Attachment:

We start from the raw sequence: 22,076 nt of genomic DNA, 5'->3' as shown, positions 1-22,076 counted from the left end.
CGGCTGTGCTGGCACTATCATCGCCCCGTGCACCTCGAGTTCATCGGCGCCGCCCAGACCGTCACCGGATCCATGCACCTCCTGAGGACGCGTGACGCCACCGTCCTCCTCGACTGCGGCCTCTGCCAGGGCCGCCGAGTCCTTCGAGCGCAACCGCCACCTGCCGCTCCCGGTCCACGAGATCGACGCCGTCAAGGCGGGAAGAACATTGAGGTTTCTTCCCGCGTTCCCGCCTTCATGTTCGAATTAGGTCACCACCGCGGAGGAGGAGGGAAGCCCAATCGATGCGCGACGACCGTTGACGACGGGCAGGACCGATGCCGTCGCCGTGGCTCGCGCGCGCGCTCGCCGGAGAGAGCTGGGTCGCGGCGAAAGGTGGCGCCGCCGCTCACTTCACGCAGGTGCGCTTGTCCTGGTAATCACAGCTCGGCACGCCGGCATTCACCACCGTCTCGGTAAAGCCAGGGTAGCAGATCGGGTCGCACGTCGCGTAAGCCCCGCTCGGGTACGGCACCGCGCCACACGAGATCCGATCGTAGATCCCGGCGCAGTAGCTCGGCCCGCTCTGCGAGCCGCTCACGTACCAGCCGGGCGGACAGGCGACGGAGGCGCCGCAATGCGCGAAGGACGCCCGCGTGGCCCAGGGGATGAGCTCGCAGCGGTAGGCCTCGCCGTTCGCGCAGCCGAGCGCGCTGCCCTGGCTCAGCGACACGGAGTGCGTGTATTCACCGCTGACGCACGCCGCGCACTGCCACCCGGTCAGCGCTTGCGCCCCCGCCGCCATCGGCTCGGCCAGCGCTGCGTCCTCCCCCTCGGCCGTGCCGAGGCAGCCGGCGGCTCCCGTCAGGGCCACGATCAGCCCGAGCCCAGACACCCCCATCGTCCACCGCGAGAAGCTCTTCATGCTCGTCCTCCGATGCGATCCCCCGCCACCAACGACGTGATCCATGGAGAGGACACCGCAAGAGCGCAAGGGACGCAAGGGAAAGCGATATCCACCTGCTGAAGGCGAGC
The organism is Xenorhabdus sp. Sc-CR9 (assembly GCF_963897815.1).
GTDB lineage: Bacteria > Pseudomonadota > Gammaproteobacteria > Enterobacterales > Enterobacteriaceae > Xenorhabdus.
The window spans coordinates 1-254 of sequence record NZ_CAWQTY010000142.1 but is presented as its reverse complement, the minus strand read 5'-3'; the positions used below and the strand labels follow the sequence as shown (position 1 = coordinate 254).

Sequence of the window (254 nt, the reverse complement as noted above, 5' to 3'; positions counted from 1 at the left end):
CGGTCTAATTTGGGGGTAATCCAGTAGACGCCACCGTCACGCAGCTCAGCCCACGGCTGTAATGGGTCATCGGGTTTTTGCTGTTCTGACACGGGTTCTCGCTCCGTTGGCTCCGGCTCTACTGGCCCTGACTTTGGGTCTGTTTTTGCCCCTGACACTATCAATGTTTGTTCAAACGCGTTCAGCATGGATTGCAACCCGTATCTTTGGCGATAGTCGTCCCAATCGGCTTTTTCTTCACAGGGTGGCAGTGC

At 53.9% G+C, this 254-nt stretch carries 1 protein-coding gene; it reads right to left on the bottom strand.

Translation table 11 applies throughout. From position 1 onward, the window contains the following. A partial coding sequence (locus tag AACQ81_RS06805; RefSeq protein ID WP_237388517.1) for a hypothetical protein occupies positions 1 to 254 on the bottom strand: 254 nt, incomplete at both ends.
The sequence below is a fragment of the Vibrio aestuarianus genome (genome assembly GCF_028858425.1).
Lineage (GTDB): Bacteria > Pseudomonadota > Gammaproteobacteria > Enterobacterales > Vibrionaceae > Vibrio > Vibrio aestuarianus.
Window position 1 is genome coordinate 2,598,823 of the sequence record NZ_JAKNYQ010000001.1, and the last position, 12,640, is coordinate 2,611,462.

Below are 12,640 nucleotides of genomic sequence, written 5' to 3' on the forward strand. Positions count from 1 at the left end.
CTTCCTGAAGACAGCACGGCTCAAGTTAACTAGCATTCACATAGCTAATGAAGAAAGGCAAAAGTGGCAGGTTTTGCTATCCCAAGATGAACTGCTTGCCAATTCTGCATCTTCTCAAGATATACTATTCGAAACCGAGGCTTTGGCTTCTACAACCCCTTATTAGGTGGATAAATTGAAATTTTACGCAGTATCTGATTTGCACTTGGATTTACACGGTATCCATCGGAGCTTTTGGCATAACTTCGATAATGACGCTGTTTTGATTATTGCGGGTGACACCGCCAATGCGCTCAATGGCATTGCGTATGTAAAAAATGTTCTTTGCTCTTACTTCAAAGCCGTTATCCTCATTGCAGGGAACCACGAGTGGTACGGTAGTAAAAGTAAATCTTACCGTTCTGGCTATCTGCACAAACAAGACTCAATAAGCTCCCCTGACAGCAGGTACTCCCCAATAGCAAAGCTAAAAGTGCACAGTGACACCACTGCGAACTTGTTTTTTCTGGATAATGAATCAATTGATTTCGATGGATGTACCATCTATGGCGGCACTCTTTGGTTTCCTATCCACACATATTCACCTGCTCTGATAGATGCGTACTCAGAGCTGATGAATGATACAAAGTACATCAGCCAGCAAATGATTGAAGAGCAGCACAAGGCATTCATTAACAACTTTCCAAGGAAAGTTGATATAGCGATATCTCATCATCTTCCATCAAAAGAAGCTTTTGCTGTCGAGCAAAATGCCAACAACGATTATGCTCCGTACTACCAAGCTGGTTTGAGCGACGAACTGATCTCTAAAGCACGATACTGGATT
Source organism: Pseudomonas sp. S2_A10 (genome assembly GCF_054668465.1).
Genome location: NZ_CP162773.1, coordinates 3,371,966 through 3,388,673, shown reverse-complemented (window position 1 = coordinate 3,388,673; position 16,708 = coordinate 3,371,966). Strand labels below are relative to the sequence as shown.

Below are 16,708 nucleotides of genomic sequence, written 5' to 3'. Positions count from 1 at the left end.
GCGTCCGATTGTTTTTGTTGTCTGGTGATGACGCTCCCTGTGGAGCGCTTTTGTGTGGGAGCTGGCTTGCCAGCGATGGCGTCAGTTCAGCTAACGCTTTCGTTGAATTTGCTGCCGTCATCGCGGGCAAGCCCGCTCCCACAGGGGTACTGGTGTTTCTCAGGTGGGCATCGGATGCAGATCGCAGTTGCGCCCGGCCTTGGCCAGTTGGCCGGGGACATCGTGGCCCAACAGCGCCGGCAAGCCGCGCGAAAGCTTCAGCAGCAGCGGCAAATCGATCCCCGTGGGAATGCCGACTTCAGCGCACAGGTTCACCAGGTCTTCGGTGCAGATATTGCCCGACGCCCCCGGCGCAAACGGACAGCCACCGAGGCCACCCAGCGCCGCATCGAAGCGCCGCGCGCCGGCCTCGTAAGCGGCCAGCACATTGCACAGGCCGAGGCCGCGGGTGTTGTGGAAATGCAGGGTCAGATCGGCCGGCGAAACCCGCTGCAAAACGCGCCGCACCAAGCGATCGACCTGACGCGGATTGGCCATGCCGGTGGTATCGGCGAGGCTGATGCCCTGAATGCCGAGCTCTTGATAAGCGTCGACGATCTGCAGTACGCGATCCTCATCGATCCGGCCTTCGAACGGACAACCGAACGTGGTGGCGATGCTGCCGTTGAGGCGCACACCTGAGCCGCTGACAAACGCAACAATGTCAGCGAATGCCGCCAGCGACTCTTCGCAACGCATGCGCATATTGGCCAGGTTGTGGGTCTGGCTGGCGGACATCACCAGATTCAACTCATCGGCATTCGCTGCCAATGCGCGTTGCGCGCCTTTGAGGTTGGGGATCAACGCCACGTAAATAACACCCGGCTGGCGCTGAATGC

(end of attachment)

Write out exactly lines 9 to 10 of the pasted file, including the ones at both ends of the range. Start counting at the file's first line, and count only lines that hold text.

Translation table 11 applies throughout. From position 1 onward, the window contains the following. A partial coding sequence (locus tag AACQ81_RS06805; RefSeq protein ID WP_237388517.1) for a hypothetical protein occupies positions 1 to 254 on the bottom strand: 254 nt, incomplete at both ends.
The sequence below is a fragment of the Vibrio aestuarianus genome (genome assembly GCF_028858425.1).